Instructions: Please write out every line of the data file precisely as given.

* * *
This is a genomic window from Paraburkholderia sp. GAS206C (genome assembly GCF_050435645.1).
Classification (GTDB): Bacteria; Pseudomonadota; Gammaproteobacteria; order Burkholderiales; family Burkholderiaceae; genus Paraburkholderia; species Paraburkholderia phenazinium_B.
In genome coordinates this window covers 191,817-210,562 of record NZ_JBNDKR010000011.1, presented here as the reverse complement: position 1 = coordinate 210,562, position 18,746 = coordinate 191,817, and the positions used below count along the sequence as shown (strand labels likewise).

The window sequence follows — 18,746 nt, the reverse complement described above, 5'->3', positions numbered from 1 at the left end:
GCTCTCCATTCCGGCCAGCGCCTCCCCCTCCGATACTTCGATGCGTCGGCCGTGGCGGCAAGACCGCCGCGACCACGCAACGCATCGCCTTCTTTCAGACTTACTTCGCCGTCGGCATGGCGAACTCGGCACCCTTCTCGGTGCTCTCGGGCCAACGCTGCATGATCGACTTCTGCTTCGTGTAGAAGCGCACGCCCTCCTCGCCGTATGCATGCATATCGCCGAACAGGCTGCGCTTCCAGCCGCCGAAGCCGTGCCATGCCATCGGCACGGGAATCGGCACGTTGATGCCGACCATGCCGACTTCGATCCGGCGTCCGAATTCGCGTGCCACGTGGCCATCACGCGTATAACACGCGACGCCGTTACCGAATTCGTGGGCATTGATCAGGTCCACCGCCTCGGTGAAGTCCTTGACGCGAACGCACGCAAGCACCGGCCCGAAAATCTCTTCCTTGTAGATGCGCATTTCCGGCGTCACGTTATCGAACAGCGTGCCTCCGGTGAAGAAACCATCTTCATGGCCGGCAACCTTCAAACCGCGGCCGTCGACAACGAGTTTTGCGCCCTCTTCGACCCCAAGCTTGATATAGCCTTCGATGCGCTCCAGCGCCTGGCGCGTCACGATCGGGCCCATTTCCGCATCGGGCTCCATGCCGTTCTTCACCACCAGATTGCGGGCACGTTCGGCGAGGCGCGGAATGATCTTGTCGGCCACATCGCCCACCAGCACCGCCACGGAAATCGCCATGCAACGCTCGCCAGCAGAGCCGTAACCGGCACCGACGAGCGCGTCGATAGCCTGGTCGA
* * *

This is a genomic window from Paraburkholderia sp. GAS206C (genome assembly GCF_050435645.1).
Classification (GTDB): Bacteria; Pseudomonadota; Gammaproteobacteria; order Burkholderiales; family Burkholderiaceae; genus Paraburkholderia; species Paraburkholderia phenazinium_B.
In genome coordinates this window covers 191,817-210,562 of record NZ_JBNDKR010000011.1, presented here as the reverse complement: position 1 = coordinate 210,562, position 18,746 = coordinate 191,817, and the positions used below count along the sequence as shown (strand labels likewise).

The window sequence follows — 18,746 nt, the reverse complement described above, 5'->3', positions numbered from 1 at the left end:
GCTCTCCATTCCGGCCAGCGCCTCCCCCTCCGATACTTCGATGCGTCGGCCGTGGCGGCAAGACCGCCGCGACCACGCAACGCATCGCCTTCTTTCAGACTTACTTCGCCGTCGGCATGGCGAACTCGGCACCCTTCTCGGTGCTCTCGGGCCAACGCTGCATGATCGACTTCTGCTTCGTGTAGAAGCGCACGCCCTCCTCGCCGTATGCATGCATATCGCCGAACAGGCTGCGCTTCCAGCCGCCGAAGCCGTGCCATGCCATCGGCACGGGAATCGGCACGTTGATGCCGACCATGCCGACTTCGATCCGGCGTCCGAATTCGCGTGCCACGTGGCCATCACGCGTATAACACGCGACGCCGTTACCGAATTCGTGGGCATTGATCAGGTCCACCGCCTCGGTGAAGTCCTTGACGCGAACGCACGCAAGCACCGGCCCGAAAATCTCTTCCTTGTAGATGCGCATTTCCGGCGTCACGTTATCGAACAGCGTGCCTCCGGTGAAGAAACCATCTTCATGGCCGGCAACCTTCAAACCGCGGCCGTCGACAACGAGTTTTGCGCCCTCTTCGACCCCAAGCTTGATATAGCCTTCGATGCGCTCCAGCGCCTGGCGCGTCACGATCGGGCCCATTTCCGCATCGGGCTCCATGCCGTTCTTCACCACCAGATTGCGGGCACGTTCGGCGAGGCGCGGAATGATCTTGTCGGCCACATCGCCCACCAGCACCGCCACGGAAATCGCCATGCAACGCTCGCCAGCAGAGCCGTAACCGGCACCGACGAGCGCGTCGATAGCCTGGTCGA